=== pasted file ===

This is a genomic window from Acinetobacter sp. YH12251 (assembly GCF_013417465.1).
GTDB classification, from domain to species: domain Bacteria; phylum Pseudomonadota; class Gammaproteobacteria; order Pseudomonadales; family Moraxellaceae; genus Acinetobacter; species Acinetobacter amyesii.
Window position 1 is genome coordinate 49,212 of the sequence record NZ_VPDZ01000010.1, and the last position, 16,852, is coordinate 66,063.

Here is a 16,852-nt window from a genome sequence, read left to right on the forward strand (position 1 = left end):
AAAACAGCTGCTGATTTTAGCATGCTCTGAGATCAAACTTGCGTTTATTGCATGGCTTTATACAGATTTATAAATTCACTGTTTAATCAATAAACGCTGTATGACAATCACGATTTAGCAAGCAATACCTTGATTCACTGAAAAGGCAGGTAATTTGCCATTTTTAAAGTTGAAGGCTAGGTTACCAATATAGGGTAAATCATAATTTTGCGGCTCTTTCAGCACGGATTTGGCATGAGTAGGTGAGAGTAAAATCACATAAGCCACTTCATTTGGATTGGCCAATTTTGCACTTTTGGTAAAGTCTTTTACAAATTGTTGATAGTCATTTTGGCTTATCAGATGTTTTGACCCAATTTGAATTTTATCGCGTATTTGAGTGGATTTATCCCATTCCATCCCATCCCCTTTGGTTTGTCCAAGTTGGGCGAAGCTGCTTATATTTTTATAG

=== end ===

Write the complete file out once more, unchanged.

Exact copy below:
This is a genomic window from Acinetobacter sp. YH12251 (assembly GCF_013417465.1).
GTDB classification, from domain to species: domain Bacteria; phylum Pseudomonadota; class Gammaproteobacteria; order Pseudomonadales; family Moraxellaceae; genus Acinetobacter; species Acinetobacter amyesii.
Window position 1 is genome coordinate 49,212 of the sequence record NZ_VPDZ01000010.1, and the last position, 16,852, is coordinate 66,063.

Here is a 16,852-nt window from a genome sequence, read left to right on the forward strand (position 1 = left end):
AAAACAGCTGCTGATTTTAGCATGCTCTGAGATCAAACTTGCGTTTATTGCATGGCTTTATACAGATTTATAAATTCACTGTTTAATCAATAAACGCTGTATGACAATCACGATTTAGCAAGCAATACCTTGATTCACTGAAAAGGCAGGTAATTTGCCATTTTTAAAGTTGAAGGCTAGGTTACCAATATAGGGTAAATCATAATTTTGCGGCTCTTTCAGCACGGATTTGGCATGAGTAGGTGAGAGTAAAATCACATAAGCCACTTCATTTGGATTGGCCAATTTTGCACTTTTGGTAAAGTCTTTTACAAATTGTTGATAGTCATTTTGGCTTATCAGATGTTTTGACCCAATTTGAATTTTATCGCGTATTTGAGTGGATTTATCCCATTCCATCCCATCCCCTTTGGTTTGTCCAAGTTGGGCGAAGCTGCTTATATTTTTATAG